Eating out alone is something I would never do at home. However, life as a solo traveller means that I have had to get used to it. Unless I forever wanted to find a friend, eat at my accommodation or make a packed lunch, I have had to toughen up. Now it is second nature when travelling but would I be as confident doing it at home? No!
So how did I go from that girl who would wait for her friends outside the restaurant rather than head inside and sensibly wait for them there? How was it that, when it was raining, I would arrive late rather than eating out alone but now I’m sat eating out alone at least once or twice a week? Well let me explain.
Back in 2008, I was preparing to take my first solo trip to Guatemala and Belize. Many things raced through my mind when preparing for that trip. Was I going to manage to communicate? Was I going to get lost? What happened if backpacking wasn’t for me and I was making a massive mistake? It never even crossed my mind that I was perhaps going to have be eating out alone…a lot.
And the truth is that I didn’t. I made so many new friends that I eating out alone was never an option. But sometimes it was nice to. The local family I stayed with whilst volunteering for From Houses to Homes didn’t have any Internet. If I wanted to contact friends and family, the local cafe was the best option. I didn’t want to be rude and have my head in my [now oversized] laptop so I would grab a bite on the way and eating out alone became a common part of the routine. The perfect alibi for why I am eating out alone.
Moving on from that trip and with a few more stamps in my passport, I found sharing every moment with people tiring. I was staying in popular backpacking places so everyday I was making friends in hostels, indeed having the time of my life but also having no time to think, or reflect about the wonderful experiences I was having. With WiFi now being in most Hostels on the backpacking trail, there was no excuse to have my head in my [upgraded from laptop to] smartphone. So I would sit, people watch and think of how lucky I am to be having the experiences I am having.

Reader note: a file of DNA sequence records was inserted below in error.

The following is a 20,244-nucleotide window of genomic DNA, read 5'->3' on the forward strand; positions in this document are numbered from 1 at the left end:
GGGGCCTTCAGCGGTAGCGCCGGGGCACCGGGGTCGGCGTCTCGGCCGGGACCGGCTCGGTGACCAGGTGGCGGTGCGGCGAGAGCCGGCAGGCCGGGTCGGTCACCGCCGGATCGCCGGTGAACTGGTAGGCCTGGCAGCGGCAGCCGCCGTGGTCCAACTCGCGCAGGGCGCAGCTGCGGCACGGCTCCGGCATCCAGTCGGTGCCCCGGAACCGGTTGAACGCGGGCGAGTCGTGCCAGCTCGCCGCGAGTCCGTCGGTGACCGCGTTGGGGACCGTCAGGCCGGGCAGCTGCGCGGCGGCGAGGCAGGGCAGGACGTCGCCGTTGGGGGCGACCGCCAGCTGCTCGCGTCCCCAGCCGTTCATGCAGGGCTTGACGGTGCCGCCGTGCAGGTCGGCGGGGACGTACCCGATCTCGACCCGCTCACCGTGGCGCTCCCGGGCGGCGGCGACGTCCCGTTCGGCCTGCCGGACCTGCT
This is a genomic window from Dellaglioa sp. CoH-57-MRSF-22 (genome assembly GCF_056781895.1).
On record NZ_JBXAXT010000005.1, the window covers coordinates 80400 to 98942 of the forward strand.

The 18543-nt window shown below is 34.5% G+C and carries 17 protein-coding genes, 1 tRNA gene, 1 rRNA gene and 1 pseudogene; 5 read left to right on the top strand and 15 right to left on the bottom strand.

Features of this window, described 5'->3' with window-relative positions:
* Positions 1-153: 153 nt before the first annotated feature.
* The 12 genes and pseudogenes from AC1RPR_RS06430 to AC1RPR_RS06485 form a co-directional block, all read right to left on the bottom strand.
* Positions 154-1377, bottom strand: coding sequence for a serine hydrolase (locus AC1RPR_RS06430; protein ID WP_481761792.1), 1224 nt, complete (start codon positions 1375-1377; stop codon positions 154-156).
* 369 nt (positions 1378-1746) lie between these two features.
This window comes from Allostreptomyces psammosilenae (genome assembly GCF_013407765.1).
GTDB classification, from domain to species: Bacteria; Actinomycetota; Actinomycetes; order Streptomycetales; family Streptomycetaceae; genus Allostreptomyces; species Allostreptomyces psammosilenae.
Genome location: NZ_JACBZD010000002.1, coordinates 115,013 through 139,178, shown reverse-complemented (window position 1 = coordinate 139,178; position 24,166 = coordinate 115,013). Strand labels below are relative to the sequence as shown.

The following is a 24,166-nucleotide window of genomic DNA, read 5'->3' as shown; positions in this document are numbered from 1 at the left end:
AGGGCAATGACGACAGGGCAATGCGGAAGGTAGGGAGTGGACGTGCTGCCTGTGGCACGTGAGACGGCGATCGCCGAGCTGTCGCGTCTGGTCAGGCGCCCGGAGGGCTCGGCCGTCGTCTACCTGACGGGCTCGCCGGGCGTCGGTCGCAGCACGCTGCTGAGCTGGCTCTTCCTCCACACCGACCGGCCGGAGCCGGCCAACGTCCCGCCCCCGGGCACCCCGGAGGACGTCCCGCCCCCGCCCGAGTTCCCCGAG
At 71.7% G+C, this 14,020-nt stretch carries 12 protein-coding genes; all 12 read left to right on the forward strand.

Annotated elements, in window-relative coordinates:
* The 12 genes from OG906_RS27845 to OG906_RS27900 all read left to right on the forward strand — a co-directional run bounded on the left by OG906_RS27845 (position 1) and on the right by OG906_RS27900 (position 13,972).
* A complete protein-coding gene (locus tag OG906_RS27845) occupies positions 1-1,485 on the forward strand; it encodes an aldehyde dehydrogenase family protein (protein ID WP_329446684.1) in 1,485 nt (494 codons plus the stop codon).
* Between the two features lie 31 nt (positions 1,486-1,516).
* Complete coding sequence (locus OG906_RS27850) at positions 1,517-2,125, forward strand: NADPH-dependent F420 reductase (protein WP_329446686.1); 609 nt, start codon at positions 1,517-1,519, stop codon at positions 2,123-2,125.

Now that I am travelling the road less travelled, visiting lesser known places and living and sleeping in my car in Europe, I have less need to find somewhere quiet to sit and reflect. However eating alone is never boring for me.
If I want to, so many people will talk to me when I sit at a restaurant table along. I can look open, smile at people or even strike up a conversation with people if that is what I choose. If I don’t, then I gaze into the road, watching people continuing their daily life, put my head in my phone like I am tonight writing this blog post or sit and ponder as to how my life has differed so much since this point two years ago.
So here are some reasons why I recommend you should try eating out alone on your next trip:
I eat when I want to eat. I eat when I’m hungry, as soon as I’m hungry.
Have you ever been waiting with stomach pains and rumbles deep in the pit of your core whilst waiting for someone else to want to / get ready to / choose what they are going to eat? Well you don’t have to wait anymore. When I’m hungry, I eat. All I have to do is wait till the food comes which in some countries can take a while, but still it’s sooner than if I was sitting there with an indecisive friend.
I eat what type of food I want to.
Ever had a discussion with a friend as you want pizza and they want Thai? Well that problem is solved. Take tonight after my fifth week in Portugal, I really fancied an Indian. So that is where I am tonight. The world’s food is your oyster. Eat whatever nationality you like
I always seem to land on my feet.
I don’t know if it’s because people feel sorry for me (please don’t, I’m happy) or if it because I look young and homeless at times. But people are so generous (please don’t does not apply to this). I have people inviting and paying for my dinner. Buying me a drink and even offering me a bed to sleep in rather than a blow up bed in my car. All legitimate people who want nothing from me apart from the act of being nice. Also waiting staff always seem to drop me a freebie, including the free chapati I ate tonight, although perhaps he could tell I needed feeding up. However from that free chapati, it encouraged me to order a chai, my Indian weakness, which ended in a free tipple of port.
I can choose what company I have.
Whether I want to eat alone, have a chat, or half and half, I seem to manage to create that situation if I use my gut instinct about the place. Travelling solo can be a lonely place but I am happy to learn about most people, what makes them tick so whether that is a customer, waiting staff or the person taking a fag break from doing the washing up, I’m OK with that. If I want to be alone, then I will batten down the hatches and drift away into the life of Kathy.
Truth be told, transfer me back to the North West of England and unfortunately, whereas I would now have the confidence to sit and wait in a restaurant for a friend, I would still never eat alone. What happens if someone I knew saw me, thought I had no friends. Luckily for me, no one I know is going to see me, apart from the guy I met at the train station in Moscow that was from my primary school, that guy I met in Bolivia who knew my friend I met in Vietnam or that girl I met in Turkey who knew a guy that Couchsurfed with me 3 years ago.
So why don’t you give it a go?
Have you ever tried eating out alone? Would you consider ever eating alone? Comment below, and don’t forget to subscribe to my blog (it’s free) for more posts like this, travel tips and unique guides to places I have been.
Eating alone, especially on my solo trip is something I often do, Kathy. Your post was an interesting read and seeing how you felt reminded me of my beginnings as a traveler. 😉